But the pro-business event marked another step on the road to promote the Hindutva (Hindu supremacy) model championed by Modi, who went on to become prime minister. Even as prominent Gujarat officials — including his Minister of Home Affairs and right-hand man, Amit Shah — faced charges for their roles in the extrajudicial murders of Muslim citizens, Modi’s political star shone bright and vast segments of the population decided to back him.
These days another major political figure is following Modi’s footsteps, perhaps with the eyes of becoming prime minister in 2024: Ajay Bisht, or Yogi Adityanath, a radical Hindu nationalist monk who is the chief minister of India’s most populated state, Uttar Pradesh.
Adityanath’s talent for stoking communal polarization while hiding behind a market-friendly facade is right out of the Modi playbook, and many see him as the leader who could carry the torch to establish Hindu supremacy in India. But in many ways, Adityanath is even more dangerous than Modi. He doesn’t even bother to camouflage his disdain for Muslims.
Uttar Pradesh has approved “love jihad” laws criminalizing religious conversions by marriage with jail terms of up to 10 years. Adityanath, 48, openly hates the Taj Mahal because, in his view, it does not represent Indian culture (since it was built by Mughals, and Muslims in the country are seen as their lineage). In 2020, he announced that Muslims who chose India as their home during the partition in 1947 did no favor to the country. He further stated that his party did not belong to the “biryani” eating tribe, another anti-Muslim slur.
He has had journalists arrested under sedition laws for publishing reports critical of his administration, including the botched investigation into the gang rape of a lower-caste girl by upper-caste men. The saffron-clad leader is the founder of the Hindu Yuva Vahini, a nationalist organization for Hindu youth who started cow vigilantism (also known as cow protection using violence) that has led to the lynching of Muslims in the state. The Yuva Vahini also led an “anti-Romeo” squad that opposes any public presence of young unmarried couples and celebration of things like Valentine’s Day.
Adityanath faced dozens of investigations for provoking anti-Muslim riots, giving hateful speeches, and even planning murders and kidnappings. But many of these investigations went cold or were withdrawn after he assumed power.
Under Adityanath’s rule, Muslims live under the constant threat of violence and discrimination. Just ask Uvaish Ahmed, 21, who was imprisoned in November for marrying a Muslim woman, quashing his dream to join the Indian army. In December, 14 members of a family were arrested under the fascist anti-religious conversion law in the state. Also, last year the police in Uttar Pradesh opened fire on Muslims protesting the controversial Citizenship Amendment Act. More than 30 people were killed and the properties of hundreds of Muslims were confiscated for protesting.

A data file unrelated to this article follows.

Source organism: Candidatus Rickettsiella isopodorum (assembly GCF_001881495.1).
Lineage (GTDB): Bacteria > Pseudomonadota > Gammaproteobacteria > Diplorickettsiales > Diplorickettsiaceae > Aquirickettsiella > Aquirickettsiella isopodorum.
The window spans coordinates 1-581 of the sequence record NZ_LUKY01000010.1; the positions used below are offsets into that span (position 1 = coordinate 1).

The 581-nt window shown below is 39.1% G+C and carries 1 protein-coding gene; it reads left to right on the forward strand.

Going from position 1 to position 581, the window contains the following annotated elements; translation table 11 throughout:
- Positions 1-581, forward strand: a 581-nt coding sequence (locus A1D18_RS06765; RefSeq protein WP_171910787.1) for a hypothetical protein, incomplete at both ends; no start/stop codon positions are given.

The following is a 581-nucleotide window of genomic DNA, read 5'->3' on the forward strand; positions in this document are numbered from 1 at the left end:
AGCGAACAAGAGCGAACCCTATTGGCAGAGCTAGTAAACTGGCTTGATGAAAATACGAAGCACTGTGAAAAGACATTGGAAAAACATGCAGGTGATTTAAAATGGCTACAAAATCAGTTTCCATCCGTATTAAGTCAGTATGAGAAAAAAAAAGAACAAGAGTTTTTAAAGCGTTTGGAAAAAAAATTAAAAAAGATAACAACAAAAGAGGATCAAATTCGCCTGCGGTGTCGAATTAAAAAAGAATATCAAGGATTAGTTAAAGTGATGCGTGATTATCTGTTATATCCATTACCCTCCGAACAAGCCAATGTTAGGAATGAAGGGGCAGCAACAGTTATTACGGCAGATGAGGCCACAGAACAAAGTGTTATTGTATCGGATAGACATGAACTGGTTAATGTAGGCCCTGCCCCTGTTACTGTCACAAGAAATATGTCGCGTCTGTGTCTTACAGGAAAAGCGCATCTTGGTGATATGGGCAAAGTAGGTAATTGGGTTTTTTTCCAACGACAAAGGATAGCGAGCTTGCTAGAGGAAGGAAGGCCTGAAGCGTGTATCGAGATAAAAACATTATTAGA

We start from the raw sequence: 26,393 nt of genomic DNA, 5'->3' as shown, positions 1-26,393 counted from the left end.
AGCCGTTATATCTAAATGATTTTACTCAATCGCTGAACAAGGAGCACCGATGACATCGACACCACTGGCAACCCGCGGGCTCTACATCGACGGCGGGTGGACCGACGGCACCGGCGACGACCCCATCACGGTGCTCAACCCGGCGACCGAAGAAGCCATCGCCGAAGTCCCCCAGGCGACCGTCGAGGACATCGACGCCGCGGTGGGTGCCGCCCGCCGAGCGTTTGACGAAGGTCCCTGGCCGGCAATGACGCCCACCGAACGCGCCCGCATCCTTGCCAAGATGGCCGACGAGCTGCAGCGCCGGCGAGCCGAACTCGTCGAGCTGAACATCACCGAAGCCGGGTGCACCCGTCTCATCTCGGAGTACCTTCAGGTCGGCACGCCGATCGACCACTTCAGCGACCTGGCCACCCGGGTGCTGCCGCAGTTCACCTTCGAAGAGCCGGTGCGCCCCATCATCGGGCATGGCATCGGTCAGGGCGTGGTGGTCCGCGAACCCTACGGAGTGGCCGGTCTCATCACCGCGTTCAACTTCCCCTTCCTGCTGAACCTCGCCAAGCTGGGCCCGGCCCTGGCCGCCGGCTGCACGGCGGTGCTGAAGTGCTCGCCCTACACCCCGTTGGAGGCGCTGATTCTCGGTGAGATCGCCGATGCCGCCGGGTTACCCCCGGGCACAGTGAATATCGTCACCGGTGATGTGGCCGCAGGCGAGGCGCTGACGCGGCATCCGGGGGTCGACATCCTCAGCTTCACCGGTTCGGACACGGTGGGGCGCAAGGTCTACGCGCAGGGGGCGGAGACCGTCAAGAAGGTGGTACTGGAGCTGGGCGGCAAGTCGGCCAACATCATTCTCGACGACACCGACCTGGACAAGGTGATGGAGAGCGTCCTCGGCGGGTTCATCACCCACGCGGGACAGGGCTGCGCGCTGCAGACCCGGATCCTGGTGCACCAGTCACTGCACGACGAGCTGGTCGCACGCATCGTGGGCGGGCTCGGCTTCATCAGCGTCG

As Modi continues to tighten his authoritarian grip on India, Yogi Adityanath becomes more divisive, radical, dangerous, and volatile. But this has only made him the favorite of many, who see what he has done in Uttar Pradesh as a model for the country.
However, there is some friction. The Rashtriya Swayamsevak Sangh (RSS), the parent organization of the BJP, has grown resentful of the power that Modi and his close adviser Shah have amassed. Some in the organization believe Modi and Shah have left no room for the growth of any other leader. “Everybody in the Modi government is a rubber stamp who takes orders from Modi and Shah. There is an internal dictatorship and the RSS is looking to stymie that power structure by introducing a leader who would do their bidding rather than building his own brand,” a BJP spokesman told me.
Like Modi, Adityanath is courting big business to invest in Uttar Pradesh; he wants the state to become a hub for the Indian film industry. Many business leaders have answered the call — apparently unbothered by Adityanath’s repulsive views and actions. Leading television channels — who rarely question the Modi regime — often offer Adityanath a platform, which he uses to burnish his national profile.
In the past few days, three Dalit girls in Uttar Pradesh, aged 16, 15, and 14, were found unconscious in a field — two died from poisoning and one is dying. The national government acts as a mute spectator as these horrific attacks proliferate, unable to question what these crimes, under this type of state leadership, really mean for India.
The country’s democracy is going through one of its most fragile phases. Just last week, the 21-year-old climate change activist Disha Ravi was arrested for supporting the farmers’ protest. Indian democracy under Modi is already being mutilated almost beyond repair. He has targeted students, journalists, critics, Muslims, people of lower castes, and lately, the mostly Sikh farmers who are fighting for their dignity.
And now India faces the prospect of Adityanath succeeding Modi — and we have ample reason to fear what he will do to prove that he can accelerate the process of turning India into a Hindu nationalist nation.
That should be of grave concern not just for Indians but also for the international community.